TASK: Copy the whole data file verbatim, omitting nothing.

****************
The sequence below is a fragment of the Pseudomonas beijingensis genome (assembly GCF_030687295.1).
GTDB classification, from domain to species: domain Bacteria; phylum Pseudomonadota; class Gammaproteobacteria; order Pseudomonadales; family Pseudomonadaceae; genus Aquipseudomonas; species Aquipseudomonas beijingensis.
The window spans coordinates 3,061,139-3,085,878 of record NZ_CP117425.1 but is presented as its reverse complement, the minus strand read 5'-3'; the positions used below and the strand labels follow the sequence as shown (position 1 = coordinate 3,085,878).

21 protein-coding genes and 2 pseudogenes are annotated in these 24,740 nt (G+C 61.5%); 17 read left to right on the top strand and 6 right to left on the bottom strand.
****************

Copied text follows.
The sequence below is a fragment of the Pseudomonas beijingensis genome (assembly GCF_030687295.1).
GTDB classification, from domain to species: domain Bacteria; phylum Pseudomonadota; class Gammaproteobacteria; order Pseudomonadales; family Pseudomonadaceae; genus Aquipseudomonas; species Aquipseudomonas beijingensis.
The window spans coordinates 3,061,139-3,085,878 of record NZ_CP117425.1 but is presented as its reverse complement, the minus strand read 5'-3'; the positions used below and the strand labels follow the sequence as shown (position 1 = coordinate 3,085,878).

21 protein-coding genes and 2 pseudogenes are annotated in these 24,740 nt (G+C 61.5%); 17 read left to right on the top strand and 6 right to left on the bottom strand.